Even if you are motivated to study, the myriad of distractions – facebook, TV, mobile phones to name but a few – are enough to throw even the most diligent student off course. The best way to succeed is to treat your studies like a job, with fixed hours and a fixed work space. Make sure you are at your desk by 9am, give yourself a limited lunch break, and you can clock off at 5pm. Every hour, give yourself a ten minute break and then get back to work. Your desk should have everything on it you need, such as pens, highlighters, files, calculator and a dictionary. Make sure you have good lighting in your room and a window open. TVs need to be unplugged and mobile phones switched off. Do not log onto the internet unless it is absolutely necessary for your work. Friends and family will understand that you need to be incommunicado in order to apply yourself to your work. By concentrating only on your work, you will get it done quicker and it will be of a higher quality.

Goal-setting is very important. Set yourself daily goals and write it down in your diary or on a timetable. Tasks need to be specific such as finishing a piece of coursework or revising for a particular test. You also need to write a monthly plan so that you ensure you cover all necessary work. If you are revising for important examinations, make sure you have a copy of the syllabus (available from your examination board’s website) and copies of past papers and mark schemes. Time should be set aside to attempt these and to mark them yourself. This will not only give you practice answering questions, but also will help familiarise you to the format and structure of the examination, and give you a sense of how much time should be spent on each question or topic area.

Students often spend vast amounts of time writing out revision notes again and again, but time is better spent actively learning the content. Techniques include using mnemonics (where the first letter of a word stands for a point in the notes you are learning) or imagining the facts as parts of a picture that can be recalled. Both of these methods reduce the likelihood of your mind going blank in the exam. Teaching the topic to somebody else, whether it be your study buddy or an old teddy bear, is also an excellent way of making sure you understand the material. By speaking aloud, you are using more than one sense which means that you have more chance of taking in the information.

For more information contact Natalie Lancer on 020 8211 4800 or at Natalie is the founder of

Natalie can:

  • discuss your university and career options in one-to-one sessions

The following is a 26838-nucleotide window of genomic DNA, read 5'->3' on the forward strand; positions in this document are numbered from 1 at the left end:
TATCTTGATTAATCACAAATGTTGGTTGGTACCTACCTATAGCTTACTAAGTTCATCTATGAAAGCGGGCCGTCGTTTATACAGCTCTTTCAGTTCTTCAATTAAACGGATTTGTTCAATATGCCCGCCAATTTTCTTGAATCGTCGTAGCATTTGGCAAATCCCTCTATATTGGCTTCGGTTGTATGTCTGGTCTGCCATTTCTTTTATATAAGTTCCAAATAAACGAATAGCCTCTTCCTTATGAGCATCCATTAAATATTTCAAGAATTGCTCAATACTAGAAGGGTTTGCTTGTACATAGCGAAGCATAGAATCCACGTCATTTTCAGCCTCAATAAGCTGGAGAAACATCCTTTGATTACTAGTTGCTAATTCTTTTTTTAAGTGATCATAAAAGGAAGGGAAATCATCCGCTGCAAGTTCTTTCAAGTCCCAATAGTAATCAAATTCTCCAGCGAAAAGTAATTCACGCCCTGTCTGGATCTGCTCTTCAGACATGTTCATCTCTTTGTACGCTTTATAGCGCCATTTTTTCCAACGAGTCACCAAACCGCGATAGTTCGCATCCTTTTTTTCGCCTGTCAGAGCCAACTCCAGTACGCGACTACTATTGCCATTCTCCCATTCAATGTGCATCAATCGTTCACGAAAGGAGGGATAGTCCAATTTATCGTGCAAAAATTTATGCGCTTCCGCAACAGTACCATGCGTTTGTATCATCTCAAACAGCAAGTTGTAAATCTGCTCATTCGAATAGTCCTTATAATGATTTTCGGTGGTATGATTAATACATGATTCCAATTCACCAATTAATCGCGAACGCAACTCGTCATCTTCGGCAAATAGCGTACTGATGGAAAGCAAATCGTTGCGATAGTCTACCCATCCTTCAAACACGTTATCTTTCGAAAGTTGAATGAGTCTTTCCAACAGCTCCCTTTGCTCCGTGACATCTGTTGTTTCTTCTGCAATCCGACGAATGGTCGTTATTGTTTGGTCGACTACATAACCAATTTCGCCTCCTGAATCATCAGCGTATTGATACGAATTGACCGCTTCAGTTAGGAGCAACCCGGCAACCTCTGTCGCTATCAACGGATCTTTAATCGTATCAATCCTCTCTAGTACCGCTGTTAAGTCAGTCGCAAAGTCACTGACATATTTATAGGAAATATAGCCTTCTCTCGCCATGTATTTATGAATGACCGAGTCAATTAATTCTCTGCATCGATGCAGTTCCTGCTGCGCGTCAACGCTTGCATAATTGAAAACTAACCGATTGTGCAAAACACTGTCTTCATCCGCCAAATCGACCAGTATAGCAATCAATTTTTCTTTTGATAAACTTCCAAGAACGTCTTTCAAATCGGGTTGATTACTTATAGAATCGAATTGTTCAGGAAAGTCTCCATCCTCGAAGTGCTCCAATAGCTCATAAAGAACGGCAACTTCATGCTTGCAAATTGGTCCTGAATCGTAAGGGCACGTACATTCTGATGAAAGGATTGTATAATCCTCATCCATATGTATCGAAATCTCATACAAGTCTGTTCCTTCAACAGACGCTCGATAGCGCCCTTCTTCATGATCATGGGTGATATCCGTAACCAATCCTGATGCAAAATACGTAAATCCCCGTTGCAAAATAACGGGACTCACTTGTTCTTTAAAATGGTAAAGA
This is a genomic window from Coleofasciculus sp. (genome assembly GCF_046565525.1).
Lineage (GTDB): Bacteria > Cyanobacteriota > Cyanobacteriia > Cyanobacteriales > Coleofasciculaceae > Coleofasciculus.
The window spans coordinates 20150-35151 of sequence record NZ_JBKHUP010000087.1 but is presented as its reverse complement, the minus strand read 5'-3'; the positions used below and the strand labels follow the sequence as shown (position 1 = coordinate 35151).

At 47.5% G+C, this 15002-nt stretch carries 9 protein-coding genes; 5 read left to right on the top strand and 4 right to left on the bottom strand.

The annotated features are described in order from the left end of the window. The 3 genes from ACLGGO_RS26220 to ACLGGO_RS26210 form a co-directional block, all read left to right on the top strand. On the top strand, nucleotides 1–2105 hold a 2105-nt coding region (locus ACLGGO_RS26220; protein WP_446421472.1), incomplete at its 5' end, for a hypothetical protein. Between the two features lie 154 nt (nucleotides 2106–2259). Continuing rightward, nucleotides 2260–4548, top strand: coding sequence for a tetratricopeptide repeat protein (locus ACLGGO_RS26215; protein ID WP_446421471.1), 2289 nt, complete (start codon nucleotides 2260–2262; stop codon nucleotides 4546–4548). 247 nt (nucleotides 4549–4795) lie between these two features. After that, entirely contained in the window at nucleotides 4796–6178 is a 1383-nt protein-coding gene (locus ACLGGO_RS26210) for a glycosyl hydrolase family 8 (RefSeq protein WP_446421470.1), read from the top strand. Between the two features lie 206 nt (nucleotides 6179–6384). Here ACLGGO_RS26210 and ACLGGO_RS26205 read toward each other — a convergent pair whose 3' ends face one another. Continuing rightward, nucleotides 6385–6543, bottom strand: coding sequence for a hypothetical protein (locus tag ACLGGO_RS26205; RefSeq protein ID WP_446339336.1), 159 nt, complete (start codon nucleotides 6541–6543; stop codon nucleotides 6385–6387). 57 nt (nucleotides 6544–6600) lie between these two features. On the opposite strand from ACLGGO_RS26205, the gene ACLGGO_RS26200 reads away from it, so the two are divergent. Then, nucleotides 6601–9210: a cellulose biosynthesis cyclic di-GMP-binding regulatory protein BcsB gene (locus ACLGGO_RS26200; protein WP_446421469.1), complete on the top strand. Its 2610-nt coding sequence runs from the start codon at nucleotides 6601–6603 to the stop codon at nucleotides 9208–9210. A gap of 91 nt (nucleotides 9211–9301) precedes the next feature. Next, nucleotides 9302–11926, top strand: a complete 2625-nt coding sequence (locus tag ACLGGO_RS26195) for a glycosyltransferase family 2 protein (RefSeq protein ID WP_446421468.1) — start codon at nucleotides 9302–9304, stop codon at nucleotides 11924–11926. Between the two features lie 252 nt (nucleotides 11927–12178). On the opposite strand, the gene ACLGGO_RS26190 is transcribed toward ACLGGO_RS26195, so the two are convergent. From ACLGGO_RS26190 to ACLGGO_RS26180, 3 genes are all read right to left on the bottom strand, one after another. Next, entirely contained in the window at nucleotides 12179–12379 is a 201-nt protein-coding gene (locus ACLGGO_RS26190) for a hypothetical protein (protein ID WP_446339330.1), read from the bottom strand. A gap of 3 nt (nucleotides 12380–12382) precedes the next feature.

• construct a step-by-step plan to realise your goals, using a flowchart as a focal point
  • help organise a work placement for you to undertake in the school holidays
  • develop your study skills using techniques such as mnemonics
  • improve your study habits
  • prepare you for job and university interviews
  • enhance your CV, covering letters and UCAS personal statement


Natalie’s top tips for exam success

  • Treat studying like a job, with a specific start and finish time
  • Unplug your TV and turn off your mobile phone in your work space
  • Consider why you are working towards your qualifications
  • Set yourself daily goals broken down into specific tasks
  • Speak to a careers professional about your goals and ambitions
  • Check that you are maximising your study time, using efficient and active methods


Will you stretch to university?

By | Coaching in Education, Study advice

The last few months have seen many changes to the funding and finances of higher education. The changes will take effect from September 2012 so will affect current Year 12s going into Year 13 this September. The media have succeeded in scaremongering, making many students wonder if they can afford to go to university. The answer is unequivocally – yes. Let’s go through the maths.

There are two main sets of costs associated with going to university. Firstly, there are tuition fees which are set by the university. Under the new arrangements universities in England will be able to charge up to £9,000 per year for their courses. Universities which charge the maximum fee will have to guarantee an extensive range of bursaries and scholarships, helping more people from low-income families to access their courses. The exact details of these schemes will be publicised on each university’s website. The total cost of tuition fees will depend on the length of your course, so if you study at a university that charges £9,000 per annum and study a course such as medicine which is five years long, you will pay a total of £45,000 in fees. However, none of this payment is taken upfront. The Government will pay it directly to the university on your behalf, and you will have to pay the Government back once you have an income above a certain level. It used to be the case that only full time student fees were treated in this way but, subject to parliamentary approval, students on part-time courses will also be able to pay their tuition fees after they graduate.